The starting point for crypto-exchanges with regard to token listings usually centres on the security versus utility argument. This is naturally a key aspect for exchanges as it presents the greatest regulatory risk if it is deemed that the exchange is unlawfully offering its users a security trading platform. Individual token offerings therefore will have to be very carefully vetted to ensure their platforms are not being used as a conduit for securities trading or laundering of drug assets, especially via secondary market token trading and things are not make any more secure whilst regulators sit back and allow exchanges to decide which tokens may or may not be listed on their platforms. Clear guidance will be required to give exchanges regulatory comfort in offering their services to the international community .
The final “gatekeepers” will be providers of investment and ancillary services relating to tokens and in particular those offering;
– generic advice (setting out fairly and in a neutral manner the facts relating to token investments and services);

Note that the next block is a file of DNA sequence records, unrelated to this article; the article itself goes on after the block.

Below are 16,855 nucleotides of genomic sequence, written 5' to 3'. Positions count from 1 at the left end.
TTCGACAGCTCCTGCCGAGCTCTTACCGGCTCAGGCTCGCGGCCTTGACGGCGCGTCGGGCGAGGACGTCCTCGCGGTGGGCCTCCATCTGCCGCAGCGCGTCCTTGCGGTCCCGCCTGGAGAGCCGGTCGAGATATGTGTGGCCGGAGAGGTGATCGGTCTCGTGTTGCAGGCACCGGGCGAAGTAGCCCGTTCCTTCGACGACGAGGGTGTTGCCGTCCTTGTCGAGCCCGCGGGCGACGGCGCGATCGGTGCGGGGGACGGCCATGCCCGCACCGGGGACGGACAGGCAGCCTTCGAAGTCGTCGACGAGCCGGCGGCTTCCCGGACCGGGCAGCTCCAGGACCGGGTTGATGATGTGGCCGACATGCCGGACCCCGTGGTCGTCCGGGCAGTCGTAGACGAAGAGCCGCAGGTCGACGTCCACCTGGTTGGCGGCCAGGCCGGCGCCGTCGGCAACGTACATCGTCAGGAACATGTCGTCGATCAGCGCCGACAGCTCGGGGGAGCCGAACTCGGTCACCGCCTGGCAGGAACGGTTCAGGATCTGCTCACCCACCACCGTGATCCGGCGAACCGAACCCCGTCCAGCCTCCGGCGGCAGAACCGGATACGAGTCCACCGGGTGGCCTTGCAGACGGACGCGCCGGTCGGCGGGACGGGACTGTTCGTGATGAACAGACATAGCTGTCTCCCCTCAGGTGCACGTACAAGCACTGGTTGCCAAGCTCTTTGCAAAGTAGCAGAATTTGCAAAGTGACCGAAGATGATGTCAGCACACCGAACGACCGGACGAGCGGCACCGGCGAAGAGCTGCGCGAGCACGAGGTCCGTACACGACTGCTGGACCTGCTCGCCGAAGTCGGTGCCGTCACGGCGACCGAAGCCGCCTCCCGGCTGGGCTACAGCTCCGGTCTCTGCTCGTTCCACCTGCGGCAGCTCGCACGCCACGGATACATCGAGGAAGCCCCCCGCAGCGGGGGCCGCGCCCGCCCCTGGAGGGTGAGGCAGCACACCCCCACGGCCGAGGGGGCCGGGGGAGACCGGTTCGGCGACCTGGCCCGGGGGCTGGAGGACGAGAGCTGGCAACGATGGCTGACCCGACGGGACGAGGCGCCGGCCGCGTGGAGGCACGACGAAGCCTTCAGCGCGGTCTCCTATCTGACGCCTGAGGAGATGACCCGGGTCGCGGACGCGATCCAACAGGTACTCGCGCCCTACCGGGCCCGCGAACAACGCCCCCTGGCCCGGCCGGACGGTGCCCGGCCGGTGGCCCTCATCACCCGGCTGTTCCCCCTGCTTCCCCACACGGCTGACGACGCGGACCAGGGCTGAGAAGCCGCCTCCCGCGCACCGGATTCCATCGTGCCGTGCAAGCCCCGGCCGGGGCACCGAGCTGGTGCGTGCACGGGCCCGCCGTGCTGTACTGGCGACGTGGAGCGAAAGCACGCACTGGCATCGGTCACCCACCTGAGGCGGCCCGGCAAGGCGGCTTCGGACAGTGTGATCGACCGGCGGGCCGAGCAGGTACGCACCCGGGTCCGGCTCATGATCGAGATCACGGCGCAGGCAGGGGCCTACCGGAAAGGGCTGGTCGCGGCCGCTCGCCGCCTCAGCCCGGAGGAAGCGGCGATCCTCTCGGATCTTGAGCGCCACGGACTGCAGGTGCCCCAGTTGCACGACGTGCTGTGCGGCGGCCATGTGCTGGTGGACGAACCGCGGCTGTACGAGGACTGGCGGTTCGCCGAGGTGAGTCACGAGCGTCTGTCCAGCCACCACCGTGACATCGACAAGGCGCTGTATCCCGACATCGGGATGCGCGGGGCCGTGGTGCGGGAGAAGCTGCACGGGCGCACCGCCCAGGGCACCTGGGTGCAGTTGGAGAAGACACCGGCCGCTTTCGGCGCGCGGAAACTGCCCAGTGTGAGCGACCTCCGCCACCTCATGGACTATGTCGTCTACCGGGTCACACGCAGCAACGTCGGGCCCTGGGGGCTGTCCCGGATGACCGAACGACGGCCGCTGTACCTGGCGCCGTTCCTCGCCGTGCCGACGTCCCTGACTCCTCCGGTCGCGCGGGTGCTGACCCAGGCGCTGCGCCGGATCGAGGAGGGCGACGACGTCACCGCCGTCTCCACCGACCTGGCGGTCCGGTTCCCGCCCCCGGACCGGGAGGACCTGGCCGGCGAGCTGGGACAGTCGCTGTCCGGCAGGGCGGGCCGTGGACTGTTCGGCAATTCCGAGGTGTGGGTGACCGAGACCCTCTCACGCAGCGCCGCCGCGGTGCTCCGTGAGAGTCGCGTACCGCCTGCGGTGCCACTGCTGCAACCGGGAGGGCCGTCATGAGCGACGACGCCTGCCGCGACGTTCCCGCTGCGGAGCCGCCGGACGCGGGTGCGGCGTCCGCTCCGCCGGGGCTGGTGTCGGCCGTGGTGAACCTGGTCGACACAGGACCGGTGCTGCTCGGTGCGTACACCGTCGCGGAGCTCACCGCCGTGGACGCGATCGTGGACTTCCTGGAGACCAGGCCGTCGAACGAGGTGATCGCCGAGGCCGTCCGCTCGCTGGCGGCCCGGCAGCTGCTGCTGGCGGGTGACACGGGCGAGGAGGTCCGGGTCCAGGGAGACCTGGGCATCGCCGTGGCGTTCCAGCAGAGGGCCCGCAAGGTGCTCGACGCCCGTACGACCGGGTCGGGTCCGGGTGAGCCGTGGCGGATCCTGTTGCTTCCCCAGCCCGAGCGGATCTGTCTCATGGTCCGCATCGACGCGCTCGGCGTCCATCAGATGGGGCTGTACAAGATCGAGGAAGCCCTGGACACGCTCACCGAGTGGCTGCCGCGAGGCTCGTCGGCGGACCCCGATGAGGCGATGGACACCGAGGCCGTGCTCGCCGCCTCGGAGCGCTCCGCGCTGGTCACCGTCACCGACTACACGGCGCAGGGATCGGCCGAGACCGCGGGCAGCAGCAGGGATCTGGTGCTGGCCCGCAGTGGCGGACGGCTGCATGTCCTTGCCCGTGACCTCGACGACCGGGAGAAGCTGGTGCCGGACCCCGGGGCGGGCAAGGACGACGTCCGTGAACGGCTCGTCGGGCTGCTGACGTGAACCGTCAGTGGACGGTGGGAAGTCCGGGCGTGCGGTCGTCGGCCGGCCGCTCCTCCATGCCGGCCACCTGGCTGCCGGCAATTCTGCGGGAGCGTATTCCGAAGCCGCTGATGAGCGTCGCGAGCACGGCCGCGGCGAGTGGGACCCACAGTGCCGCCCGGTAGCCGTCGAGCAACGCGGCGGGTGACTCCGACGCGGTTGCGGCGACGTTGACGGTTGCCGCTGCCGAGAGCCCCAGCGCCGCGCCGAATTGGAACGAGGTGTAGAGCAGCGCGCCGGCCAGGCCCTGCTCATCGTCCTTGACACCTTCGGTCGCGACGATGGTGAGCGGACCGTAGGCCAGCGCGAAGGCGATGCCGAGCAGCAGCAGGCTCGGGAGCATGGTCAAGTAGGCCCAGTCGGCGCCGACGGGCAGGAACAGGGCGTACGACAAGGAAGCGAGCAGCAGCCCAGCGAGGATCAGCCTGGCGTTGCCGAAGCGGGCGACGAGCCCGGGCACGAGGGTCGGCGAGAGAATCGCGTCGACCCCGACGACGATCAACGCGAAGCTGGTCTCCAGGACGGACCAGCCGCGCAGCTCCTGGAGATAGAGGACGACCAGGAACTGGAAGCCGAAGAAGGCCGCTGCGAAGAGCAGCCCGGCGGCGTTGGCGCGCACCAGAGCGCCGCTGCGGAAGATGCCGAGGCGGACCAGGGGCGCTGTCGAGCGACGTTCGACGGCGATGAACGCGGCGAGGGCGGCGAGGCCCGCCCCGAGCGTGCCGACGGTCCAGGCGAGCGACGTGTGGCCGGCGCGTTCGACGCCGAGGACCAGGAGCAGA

– product-related advice (setting out in a selective and judgemental manner the advantages and disadvantages of a particular token investment and service); and
– personal recommendations (based on the particular needs and circumstances of the individual investor).
This limb of the proposed regulations will (sadly) be proportionately modelled on provisions that currently exist under MiFID 2, with the aim of ensuring that such services are provided fairly, transparently and professionally, ignoring the very real risk that organised fraudsters will more easily target this sector.
Whilst Gib aims to aim to hold such service providers to account through an appropriate licensing regime, little guidance is given on the specific types of advisors involved in a token sale process that will be caught by the proposals (e.g. introducers, marketing professionals, technical developers and smart contract auditors, economic, legal and tax advisors, cybersecurity firms, escrow agents etc.) and also inadequate thought has been given to the extent that Gibraltar-based token issuers will be caught by the regulations if such providers are based abroad or the majority of their services are outsourced to teams based in other countries.